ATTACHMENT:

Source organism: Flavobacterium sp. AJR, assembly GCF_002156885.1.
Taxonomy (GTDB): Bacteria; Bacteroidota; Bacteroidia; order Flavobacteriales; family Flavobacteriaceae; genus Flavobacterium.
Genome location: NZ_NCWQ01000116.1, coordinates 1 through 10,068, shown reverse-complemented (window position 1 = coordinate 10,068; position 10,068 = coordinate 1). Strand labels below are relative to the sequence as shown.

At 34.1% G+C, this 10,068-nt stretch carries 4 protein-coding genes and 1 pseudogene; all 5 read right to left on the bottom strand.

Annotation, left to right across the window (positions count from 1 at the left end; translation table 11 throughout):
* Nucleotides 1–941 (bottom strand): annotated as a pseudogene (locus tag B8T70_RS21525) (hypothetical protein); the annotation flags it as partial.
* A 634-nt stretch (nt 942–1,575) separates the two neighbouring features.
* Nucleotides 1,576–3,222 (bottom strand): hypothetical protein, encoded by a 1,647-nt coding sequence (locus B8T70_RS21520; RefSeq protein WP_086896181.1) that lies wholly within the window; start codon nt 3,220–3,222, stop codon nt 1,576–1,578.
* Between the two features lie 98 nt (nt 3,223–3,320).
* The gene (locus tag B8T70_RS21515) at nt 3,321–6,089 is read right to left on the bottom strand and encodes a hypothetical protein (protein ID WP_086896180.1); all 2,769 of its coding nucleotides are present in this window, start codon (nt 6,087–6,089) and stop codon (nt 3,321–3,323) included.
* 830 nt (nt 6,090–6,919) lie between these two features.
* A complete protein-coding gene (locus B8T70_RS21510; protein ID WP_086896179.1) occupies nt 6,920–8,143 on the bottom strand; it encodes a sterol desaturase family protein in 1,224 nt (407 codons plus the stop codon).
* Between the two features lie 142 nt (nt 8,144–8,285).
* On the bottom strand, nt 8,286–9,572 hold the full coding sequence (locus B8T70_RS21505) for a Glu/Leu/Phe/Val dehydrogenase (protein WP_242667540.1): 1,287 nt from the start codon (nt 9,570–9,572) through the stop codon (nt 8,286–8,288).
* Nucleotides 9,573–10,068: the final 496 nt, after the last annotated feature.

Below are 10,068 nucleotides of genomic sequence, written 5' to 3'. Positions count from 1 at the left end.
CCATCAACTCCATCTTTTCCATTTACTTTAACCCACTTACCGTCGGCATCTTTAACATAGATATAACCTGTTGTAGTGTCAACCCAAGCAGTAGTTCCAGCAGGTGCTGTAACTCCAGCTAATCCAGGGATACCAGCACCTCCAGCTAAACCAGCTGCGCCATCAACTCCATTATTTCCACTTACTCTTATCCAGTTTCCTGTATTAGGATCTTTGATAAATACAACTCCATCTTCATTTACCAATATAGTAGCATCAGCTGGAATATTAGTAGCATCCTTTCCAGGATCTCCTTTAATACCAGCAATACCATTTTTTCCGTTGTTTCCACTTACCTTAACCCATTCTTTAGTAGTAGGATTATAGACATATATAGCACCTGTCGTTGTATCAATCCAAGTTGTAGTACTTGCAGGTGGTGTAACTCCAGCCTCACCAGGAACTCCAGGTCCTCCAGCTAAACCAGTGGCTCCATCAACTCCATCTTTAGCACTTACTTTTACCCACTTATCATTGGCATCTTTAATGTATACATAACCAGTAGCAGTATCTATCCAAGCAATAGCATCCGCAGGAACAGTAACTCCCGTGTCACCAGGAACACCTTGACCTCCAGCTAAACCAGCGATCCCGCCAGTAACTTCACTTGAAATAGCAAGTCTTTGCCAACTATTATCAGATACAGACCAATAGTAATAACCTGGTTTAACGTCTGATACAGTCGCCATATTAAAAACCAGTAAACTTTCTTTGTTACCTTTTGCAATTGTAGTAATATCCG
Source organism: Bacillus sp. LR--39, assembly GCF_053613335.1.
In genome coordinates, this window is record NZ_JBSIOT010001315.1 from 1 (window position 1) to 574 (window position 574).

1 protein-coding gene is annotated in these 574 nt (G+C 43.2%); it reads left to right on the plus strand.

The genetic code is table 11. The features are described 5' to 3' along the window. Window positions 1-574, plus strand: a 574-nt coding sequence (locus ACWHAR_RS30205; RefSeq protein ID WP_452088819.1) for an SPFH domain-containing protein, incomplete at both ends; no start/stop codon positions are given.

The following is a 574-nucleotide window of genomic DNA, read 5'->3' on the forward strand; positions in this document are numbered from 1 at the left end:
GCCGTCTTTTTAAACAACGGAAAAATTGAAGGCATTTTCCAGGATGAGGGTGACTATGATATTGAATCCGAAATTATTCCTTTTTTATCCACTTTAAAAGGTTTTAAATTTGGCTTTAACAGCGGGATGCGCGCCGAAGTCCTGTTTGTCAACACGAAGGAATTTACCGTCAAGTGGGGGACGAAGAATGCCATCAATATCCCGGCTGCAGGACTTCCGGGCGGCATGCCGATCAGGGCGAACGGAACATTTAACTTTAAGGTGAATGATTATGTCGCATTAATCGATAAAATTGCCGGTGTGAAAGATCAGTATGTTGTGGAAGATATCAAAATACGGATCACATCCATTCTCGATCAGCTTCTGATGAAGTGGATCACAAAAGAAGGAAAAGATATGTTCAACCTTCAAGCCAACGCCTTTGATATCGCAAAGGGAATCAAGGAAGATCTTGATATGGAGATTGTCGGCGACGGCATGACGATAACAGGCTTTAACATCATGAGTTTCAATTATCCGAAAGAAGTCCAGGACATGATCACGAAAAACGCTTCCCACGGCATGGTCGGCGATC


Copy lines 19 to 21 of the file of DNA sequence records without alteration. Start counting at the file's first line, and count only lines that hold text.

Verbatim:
In genome coordinates, this window is record NZ_JBSIOT010001315.1 from 1 (window position 1) to 574 (window position 574).

1 protein-coding gene is annotated in these 574 nt (G+C 43.2%); it reads left to right on the plus strand.

The genetic code is table 11. The features are described 5' to 3' along the window. Window positions 1-574, plus strand: a 574-nt coding sequence (locus ACWHAR_RS30205; RefSeq protein ID WP_452088819.1) for an SPFH domain-containing protein, incomplete at both ends; no start/stop codon positions are given.